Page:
update deskIsrael News

Honenu to defend Israelis sanctioned by US administration

Honenu announced that its attorneys had sent a "warning letter" to the Bank of Israel demanding that the Israelis' bank accounts be unfrozen.

Attorneys of the Honenu legal defense group speak to the media before a court hearing in Lod, July 12, 2023. Photo by Jonathan Shaul/Flash90.
Attorneys of the Honenu legal defense group speak to the media before a court hearing in Lod, July 12, 2023. Photo by Jonathan Shaul/Flash90.

The Honenu lawyer’s collective, which represents Israelis sanctioned by the Biden administration for “undermining peace” in Judea and Samaria, on Tuesday filed a complaint with local regulatory authorities as the first step in a legal battle aimed at having the sanctions removed.

Honenu retained Dr. J. Weinroth & Co. Law Office, which has also defended Israeli Prime Minister Benjamin Netanyahu in the past, to represent “the heroic farmers who are suddenly forced to think about how to transfer 100 shekels to the babysitter or how to get gas,” the group said.

Earlier this month, U.S. President Joe Biden issued an executive order targeting “persons undermining peace, security and stability” in Judea and Samaria, citing “high levels of extremist settler violence, forced displacement of people and villages and property destruction.”

The White House named four Israeli Jews as the targets of sanctions: Yinon Levi of Meitarim Farm; David Chai Chasdai of Givat Ronen; Einan Tanjil of Kiryat Ekron; and Shalom Zicherman of Mitzpe Yair.

Faced with the prospect of being cut off from the U.S. monetary system, Bank Leumi—Israel’s largest bank—subsequently informed Levi that his accounts would be suspended. Chasdai had his account at the state-owned Postal Bank frozen, while reports indicated that Tanjil’s and Zicherman’s accounts at Bank Hapoalim would follow shortly.

On Wednesday, Honenu announced that its attorneys had sent a “warning letter” to the Bank of Israel on behalf of the four families, demanding that the supervisor order the three financial institutions to “immediately remove all restrictions that were imposed on the bank accounts of the farmers.”

In the letter, Honenu stressed that Israeli banks have discretionary powers in individual cases and must examine the “unique and particular circumstances” of their customers before acting upon sanctions imposed by foreign countries.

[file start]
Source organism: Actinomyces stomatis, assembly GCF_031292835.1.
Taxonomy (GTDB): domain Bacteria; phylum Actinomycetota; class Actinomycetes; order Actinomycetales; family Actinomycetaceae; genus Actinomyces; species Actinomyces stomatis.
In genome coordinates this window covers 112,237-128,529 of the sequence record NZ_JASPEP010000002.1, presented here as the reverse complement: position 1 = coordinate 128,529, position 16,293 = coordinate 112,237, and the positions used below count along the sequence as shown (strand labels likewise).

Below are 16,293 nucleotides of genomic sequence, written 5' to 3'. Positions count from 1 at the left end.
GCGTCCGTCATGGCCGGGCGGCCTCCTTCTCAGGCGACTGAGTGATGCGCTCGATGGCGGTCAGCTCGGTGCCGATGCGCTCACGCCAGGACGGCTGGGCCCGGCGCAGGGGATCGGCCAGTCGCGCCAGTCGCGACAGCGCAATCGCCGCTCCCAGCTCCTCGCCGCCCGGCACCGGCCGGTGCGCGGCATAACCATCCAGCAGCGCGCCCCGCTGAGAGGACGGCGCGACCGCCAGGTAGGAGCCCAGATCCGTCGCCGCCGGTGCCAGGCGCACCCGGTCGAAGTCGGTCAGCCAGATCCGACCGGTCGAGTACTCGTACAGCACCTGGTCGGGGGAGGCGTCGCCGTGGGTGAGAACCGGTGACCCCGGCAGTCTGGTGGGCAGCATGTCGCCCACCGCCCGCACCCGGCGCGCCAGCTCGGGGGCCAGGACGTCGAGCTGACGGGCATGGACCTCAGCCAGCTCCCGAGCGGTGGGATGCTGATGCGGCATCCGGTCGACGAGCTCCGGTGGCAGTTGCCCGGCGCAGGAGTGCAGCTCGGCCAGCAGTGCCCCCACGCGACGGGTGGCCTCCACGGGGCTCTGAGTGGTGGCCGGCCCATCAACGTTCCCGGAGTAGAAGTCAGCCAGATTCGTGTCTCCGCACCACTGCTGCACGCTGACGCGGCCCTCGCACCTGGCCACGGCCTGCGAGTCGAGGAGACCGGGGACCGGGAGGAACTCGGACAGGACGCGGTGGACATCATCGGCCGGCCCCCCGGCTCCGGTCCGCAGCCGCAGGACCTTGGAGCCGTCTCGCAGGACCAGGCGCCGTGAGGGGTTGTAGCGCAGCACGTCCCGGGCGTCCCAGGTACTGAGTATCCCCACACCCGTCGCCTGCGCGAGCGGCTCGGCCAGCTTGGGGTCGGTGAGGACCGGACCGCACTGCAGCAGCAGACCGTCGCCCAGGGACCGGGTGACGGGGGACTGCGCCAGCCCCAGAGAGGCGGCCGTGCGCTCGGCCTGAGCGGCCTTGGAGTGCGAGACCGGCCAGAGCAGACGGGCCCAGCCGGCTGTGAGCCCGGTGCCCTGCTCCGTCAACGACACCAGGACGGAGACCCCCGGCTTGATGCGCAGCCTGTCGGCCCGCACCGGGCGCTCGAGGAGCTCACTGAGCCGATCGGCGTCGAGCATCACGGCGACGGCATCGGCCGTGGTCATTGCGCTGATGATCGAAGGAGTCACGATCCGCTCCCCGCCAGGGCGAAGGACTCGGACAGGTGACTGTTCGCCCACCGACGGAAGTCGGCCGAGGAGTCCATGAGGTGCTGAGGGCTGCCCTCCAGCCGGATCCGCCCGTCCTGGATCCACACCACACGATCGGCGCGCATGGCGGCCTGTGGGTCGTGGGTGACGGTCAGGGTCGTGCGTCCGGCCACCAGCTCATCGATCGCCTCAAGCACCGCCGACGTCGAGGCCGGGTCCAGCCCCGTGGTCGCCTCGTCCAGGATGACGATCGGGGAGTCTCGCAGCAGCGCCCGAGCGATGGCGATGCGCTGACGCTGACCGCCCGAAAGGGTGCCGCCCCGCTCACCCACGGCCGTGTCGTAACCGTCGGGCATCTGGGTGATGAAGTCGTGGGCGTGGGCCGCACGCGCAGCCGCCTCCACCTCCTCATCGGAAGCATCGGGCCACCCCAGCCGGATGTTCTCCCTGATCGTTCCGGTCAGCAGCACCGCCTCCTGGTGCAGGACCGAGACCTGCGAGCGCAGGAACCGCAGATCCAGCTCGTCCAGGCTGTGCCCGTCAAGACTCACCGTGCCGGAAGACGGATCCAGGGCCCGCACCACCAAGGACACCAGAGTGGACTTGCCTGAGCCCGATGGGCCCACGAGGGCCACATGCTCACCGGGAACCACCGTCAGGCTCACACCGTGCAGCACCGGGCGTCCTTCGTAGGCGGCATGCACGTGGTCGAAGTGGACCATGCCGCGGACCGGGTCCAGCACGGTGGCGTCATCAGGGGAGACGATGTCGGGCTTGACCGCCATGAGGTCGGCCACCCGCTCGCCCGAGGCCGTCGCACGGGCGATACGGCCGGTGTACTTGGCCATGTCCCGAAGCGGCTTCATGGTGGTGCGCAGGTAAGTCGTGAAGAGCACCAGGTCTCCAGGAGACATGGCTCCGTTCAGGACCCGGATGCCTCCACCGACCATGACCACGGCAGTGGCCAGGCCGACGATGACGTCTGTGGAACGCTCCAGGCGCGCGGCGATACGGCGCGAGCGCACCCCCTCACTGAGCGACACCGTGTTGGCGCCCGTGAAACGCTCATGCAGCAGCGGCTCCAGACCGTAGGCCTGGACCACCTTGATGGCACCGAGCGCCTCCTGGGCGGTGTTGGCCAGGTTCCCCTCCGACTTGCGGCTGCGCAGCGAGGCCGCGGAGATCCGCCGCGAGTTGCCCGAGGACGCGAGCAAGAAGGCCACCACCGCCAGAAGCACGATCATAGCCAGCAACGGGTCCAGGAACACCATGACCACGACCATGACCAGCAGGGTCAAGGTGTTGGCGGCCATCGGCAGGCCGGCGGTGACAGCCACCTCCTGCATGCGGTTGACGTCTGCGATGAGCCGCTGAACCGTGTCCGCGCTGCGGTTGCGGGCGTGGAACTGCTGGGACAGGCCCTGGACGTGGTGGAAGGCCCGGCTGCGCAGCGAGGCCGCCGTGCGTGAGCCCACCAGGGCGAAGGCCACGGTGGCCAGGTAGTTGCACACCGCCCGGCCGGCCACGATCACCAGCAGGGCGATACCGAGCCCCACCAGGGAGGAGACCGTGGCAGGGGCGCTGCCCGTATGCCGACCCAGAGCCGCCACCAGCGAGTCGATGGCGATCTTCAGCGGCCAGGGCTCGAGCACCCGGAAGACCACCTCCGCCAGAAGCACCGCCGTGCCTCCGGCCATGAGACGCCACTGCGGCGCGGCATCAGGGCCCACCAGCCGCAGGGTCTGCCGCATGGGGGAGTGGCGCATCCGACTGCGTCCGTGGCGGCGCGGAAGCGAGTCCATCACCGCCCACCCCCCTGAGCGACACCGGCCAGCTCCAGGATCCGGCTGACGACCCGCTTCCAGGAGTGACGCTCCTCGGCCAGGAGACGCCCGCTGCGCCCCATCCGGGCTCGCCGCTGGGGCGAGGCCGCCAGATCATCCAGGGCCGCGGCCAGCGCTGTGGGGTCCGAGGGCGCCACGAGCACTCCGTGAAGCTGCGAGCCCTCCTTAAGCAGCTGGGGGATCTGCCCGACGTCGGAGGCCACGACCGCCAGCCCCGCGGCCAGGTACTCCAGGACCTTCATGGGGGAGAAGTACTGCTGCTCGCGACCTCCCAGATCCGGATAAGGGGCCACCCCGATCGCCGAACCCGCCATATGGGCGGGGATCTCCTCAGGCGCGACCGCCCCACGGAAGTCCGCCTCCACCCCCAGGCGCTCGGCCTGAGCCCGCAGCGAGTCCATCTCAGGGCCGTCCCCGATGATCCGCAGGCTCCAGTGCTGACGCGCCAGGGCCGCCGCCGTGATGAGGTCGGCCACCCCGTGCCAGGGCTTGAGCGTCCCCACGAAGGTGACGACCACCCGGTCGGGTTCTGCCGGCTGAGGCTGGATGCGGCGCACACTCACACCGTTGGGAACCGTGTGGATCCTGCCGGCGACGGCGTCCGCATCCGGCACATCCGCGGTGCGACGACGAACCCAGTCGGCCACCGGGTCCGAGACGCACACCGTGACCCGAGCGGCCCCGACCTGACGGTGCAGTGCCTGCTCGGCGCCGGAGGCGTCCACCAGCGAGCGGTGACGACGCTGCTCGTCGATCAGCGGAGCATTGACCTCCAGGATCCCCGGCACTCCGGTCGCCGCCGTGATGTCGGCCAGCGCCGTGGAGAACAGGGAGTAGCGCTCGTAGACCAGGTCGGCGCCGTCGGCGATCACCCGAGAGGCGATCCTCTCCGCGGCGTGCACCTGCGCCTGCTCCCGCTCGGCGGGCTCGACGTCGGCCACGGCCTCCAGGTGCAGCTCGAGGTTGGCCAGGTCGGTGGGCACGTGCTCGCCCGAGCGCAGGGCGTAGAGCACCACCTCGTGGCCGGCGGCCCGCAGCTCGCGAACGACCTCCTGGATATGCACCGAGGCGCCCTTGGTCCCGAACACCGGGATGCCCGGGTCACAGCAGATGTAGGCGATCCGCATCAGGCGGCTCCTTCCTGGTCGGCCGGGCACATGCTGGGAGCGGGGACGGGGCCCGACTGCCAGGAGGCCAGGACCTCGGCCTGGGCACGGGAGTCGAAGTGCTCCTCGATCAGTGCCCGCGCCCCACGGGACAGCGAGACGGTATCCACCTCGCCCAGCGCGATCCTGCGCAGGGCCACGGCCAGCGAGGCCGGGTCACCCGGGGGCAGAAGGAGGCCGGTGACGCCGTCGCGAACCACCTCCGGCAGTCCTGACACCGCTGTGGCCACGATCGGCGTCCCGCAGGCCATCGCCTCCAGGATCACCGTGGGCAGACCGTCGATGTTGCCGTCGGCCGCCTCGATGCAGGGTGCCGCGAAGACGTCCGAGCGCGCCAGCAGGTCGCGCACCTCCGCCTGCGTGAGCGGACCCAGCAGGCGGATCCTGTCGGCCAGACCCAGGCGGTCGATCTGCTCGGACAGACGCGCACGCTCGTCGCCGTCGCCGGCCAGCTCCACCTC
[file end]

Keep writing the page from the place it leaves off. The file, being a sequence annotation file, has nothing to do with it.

Honenu vowed to “stand alongside these heroes who were hurt by the visceral hatred for the settlement” of Judea and Samaria.

“Our appeal to the supervisor is the first action within the framework of the legal procedures that we intend to take, as long as the cardinal damage is not rectified,” the organization said.

On Tuesday, attorney Marc Zell announced he would be filing a lawsuit against the U.S. government, the Department of Treasury, the Department of Homeland Security and the Department of State.

The suit will challenge the legality of Biden’s executive order, which was issued under the International Emergency Economic Powers Act, the National Emergencies Act and the Immigration and Nationality Act.

The suit is currently being drafted, and is expected to be filed within a couple of weeks. Zell is currently speaking to any potential plaintiffs.

Also this week, Israeli lawmaker Amit Halevi summoned a meeting of the Knesset Economic Affairs Committee on Wednesday to explore ways Jerusalem can come to the aid of citizens who face sanctions.

“If the issue cannot be solved through political channels and if the regulator, the Bank of Israel, does not put out clear instructions, we suggest a new law. In these cases—when there are sanctions of foreign states of Israeli citizens—we must back those citizens,” Halevi told JNS.

One of the options suggested by coalition lawmakers during the committee meeting on Wednesday entails the Israeli government providing an open-ended loan to affected families.

“We’re not talking about sanctions against businessmen that have billions, like [Roman] Abramovich, because he did business with Russia; we’re talking about simple families that work in agriculture. We must defend their right to live,” said Halevi.

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